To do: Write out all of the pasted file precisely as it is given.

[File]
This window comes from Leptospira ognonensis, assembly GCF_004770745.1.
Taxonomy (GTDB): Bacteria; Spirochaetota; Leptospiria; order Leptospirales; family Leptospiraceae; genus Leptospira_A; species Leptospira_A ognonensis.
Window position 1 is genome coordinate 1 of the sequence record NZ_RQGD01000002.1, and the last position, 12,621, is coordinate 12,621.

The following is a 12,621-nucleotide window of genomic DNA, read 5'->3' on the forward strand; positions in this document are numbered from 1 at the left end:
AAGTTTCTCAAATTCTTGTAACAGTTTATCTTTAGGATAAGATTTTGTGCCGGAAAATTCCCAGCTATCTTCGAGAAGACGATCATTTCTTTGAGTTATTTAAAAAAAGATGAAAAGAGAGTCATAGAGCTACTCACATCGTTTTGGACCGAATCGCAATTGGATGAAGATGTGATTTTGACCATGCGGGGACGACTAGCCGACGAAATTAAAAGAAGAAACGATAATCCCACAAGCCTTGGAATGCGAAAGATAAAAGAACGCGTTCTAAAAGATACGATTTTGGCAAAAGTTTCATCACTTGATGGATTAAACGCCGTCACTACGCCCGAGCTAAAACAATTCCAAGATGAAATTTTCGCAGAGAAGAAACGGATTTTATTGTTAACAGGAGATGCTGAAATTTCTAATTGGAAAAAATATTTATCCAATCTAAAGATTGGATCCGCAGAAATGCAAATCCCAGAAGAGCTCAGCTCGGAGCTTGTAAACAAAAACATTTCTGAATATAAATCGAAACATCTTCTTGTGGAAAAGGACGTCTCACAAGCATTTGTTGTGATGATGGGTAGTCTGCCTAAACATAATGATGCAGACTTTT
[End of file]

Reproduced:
This window comes from Leptospira ognonensis, assembly GCF_004770745.1.
Taxonomy (GTDB): Bacteria; Spirochaetota; Leptospiria; order Leptospirales; family Leptospiraceae; genus Leptospira_A; species Leptospira_A ognonensis.
Window position 1 is genome coordinate 1 of the sequence record NZ_RQGD01000002.1, and the last position, 12,621, is coordinate 12,621.

The following is a 12,621-nucleotide window of genomic DNA, read 5'->3' on the forward strand; positions in this document are numbered from 1 at the left end:
AAGTTTCTCAAATTCTTGTAACAGTTTATCTTTAGGATAAGATTTTGTGCCGGAAAATTCCCAGCTATCTTCGAGAAGACGATCATTTCTTTGAGTTATTTAAAAAAAGATGAAAAGAGAGTCATAGAGCTACTCACATCGTTTTGGACCGAATCGCAATTGGATGAAGATGTGATTTTGACCATGCGGGGACGACTAGCCGACGAAATTAAAAGAAGAAACGATAATCCCACAAGCCTTGGAATGCGAAAGATAAAAGAACGCGTTCTAAAAGATACGATTTTGGCAAAAGTTTCATCACTTGATGGATTAAACGCCGTCACTACGCCCGAGCTAAAACAATTCCAAGATGAAATTTTCGCAGAGAAGAAACGGATTTTATTGTTAACAGGAGATGCTGAAATTTCTAATTGGAAAAAATATTTATCCAATCTAAAGATTGGATCCGCAGAAATGCAAATCCCAGAAGAGCTCAGCTCGGAGCTTGTAAACAAAAACATTTCTGAATATAAATCGAAACATCTTCTTGTGGAAAAGGACGTCTCACAAGCATTTGTTGTGATGATGGGTAGTCTGCCTAAACATAATGATGCAGACTTTT